At this point you may want to empty the front master cylinder reservoir of brake fluid so it doesn't leak out on the floor like mine did! Or just have a small container handy to set under the disconnected hard line to catch the fluid. Using the 17 mm and 10 mm flare nut wrenches take the rubber brake hose loose from the hard line. Be VERY careful here! You do not want to round off the nut on the hard line! Once the lines are separated then remove the metal clip holding the hose in place. See Fig. 7-8. Mine was rusted in place and required a bit of 'persuasion'. Next use the 17 mm flare wrench to remove the banjo bolts connecting the wheel cylinders to the hard line manifold on the brake backing plate.

Using the 10 mm flare nut wrench remove the bleed screw from each wheel cylinder. Doing this now while the cylinders are firmly attached is much easier than trying to do it on the bench! Using a 12 mm socket remove the 4 bolts holding each wheel cylinder to the backing plate. It may be necessary to use a hammer and punch to knock the wheel cylinders loose from the backing plate. See Fig. 9. Using a 12 mm socket remove the brake hard line manifold retaining bolt.

Removing Spindle and Brake Backing Plate

Lock Wire

Fig. 10

Oil Seal Removal

Fig. 11

Backing Plate Removed

Fig. 12

Removing Spindle/Brake Backing Plate

Using wire cutters cut the lock wire threaded through the spindle retaining bolts. See Fig. 10. Remove the pieces of wire. Using the 12 mm socket remove the 8 bolts in a crises cross pattern. Pry the oil retaining ring loose with the putty knife. See Fig. 11. Remove the backing plate. See Fig. 12. Use a rubber hammer to knock the spindle loose. See Fig. 13. You are half way there!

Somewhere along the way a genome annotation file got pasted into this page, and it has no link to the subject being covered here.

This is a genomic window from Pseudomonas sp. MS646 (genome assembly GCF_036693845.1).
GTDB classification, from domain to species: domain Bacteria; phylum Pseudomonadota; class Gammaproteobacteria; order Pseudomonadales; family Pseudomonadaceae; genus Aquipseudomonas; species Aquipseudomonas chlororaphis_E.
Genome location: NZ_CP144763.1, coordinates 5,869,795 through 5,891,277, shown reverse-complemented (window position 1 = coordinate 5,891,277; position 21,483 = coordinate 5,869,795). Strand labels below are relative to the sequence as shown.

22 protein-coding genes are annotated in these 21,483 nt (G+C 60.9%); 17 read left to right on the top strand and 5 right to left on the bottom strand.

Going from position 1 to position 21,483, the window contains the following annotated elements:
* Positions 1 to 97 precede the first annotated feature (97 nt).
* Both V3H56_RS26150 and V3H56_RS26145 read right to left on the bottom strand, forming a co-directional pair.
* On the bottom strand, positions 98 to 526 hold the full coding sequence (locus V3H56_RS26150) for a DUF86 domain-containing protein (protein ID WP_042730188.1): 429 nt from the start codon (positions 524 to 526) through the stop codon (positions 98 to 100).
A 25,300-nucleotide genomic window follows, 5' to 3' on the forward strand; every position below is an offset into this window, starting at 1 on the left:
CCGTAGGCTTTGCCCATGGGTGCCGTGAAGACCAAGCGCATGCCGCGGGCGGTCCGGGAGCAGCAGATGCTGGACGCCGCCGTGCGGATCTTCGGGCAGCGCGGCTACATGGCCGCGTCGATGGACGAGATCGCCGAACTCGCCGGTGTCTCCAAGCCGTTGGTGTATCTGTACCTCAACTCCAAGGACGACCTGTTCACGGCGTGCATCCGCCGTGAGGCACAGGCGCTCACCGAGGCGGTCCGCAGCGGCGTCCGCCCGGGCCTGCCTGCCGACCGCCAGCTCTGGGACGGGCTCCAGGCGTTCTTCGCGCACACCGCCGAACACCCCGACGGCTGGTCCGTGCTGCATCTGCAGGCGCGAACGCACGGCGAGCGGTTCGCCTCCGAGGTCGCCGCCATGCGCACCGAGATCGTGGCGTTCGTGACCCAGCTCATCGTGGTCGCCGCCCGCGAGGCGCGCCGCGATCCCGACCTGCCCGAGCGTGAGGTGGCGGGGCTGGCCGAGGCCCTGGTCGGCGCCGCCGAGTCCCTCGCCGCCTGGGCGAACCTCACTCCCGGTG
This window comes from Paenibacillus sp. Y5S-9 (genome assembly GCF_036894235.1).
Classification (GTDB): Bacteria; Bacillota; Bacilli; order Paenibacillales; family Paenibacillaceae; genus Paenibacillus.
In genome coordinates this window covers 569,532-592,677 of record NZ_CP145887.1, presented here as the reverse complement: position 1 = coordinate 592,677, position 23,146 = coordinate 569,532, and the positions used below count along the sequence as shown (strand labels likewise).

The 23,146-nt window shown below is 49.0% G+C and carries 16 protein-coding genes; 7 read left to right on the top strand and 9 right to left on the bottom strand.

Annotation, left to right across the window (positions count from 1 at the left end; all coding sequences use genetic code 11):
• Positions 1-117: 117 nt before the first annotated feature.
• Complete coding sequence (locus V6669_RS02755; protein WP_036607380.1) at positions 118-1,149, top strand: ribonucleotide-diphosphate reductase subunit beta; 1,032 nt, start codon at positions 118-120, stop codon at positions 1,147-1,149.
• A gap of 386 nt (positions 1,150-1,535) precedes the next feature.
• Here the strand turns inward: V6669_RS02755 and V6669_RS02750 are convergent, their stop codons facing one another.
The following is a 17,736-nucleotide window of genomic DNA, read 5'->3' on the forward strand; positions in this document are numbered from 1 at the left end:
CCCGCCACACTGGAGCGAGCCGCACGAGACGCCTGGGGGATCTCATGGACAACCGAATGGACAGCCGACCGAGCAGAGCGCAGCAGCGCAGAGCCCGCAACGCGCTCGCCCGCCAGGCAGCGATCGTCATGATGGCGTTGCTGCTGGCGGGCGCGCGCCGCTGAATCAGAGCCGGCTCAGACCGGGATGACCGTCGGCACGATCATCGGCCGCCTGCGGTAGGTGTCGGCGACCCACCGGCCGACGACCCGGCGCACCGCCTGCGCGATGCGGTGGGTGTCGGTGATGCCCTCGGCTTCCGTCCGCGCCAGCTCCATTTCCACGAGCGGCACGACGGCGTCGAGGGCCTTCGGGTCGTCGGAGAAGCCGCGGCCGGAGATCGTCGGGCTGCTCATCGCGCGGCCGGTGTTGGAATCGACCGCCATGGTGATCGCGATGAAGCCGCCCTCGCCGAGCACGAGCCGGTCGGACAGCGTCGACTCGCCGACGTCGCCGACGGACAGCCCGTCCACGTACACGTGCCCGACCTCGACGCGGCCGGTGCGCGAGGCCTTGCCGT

Spindle Removed

Fig. 13

Spindle off and Backing Plate Removed


Removing Tie Rod Ends


Remove the cotter pins from the tie rods and loosen but do not remove the castle nuts. just like the cone washers described below YMMV on how effective the described technique will be in your case.

  1. Option #1 Easiest painless method! Purchase , borrow, rent or steal a tie rod removal tool! This is what one looks like:

Tie Rod Removal Tool

Fig. 14

Most auto parts stores like Advanced Auto Parts will let you borrow this tool with a deposit. It works by pressing the tie rod end out of the steering arm or what ever arm it is. If you use this tool then remove the castle nut entirely.

  1. Option #2 Air hammer with a pickle fork attachment. This method is also very quick but you may damage the dust boot on the tie rod end. If you use this method make sure to order a boot kit. If you use this tool then remove the castle nut entirely. Place the pickle fork between the steering arm and tie rod and hit the air!
  2. Option #3 Hammer operated pickle fork. Just as effective as #2 and a lot cheaper if you don't have air tools. If you use this tool then remove the castle nut entirely. Place the pickle fork between the steering arm and tie rod and hit the end HARD with the hammer! It may take several blows.
  3. Option #4 BFH only. LEAVE THE CASTLE NUT ON! This is the method I employed as I didn't have a pickle fork and didn't feel like going to the parts store. What you want to do his whack the end of the steering are on the SIDE where the tie rod attaches. Aim carefully! You can really bugger up the threads if you miss and took the nut off! It only took about 5 whacks per tie rod on my truck to break them loose. Note: If you are replacing the tie rods anyway then feel free to hammer straight done on the threaded end until they pop out. I would put some kid of support under the arm when doing this.

Removing Upper /Lower Knuckle Bearing Retainers

Removing Oil Seal Cover

Fig. 15

Removing the Oil Seal Covers

See Fig. 15. Using a 10 mm socket remove the 8 bolts that hold the Oil Seal Covers to the back of the knuckle. Use the putty knife to remove the two half's. Pull the oil seal felt, rubber ring and split metal ring away from the ball and let hang.

Cone Washer Removal

Fig. 16

Cone Washer Removal

Ok now we have reached the hardest part of the disassembly: Removing the CONE WASHERS ... ** Update 5-18-2005 ** here is a commercial tool to help remove cone washers: Cone Washer Removal Tool.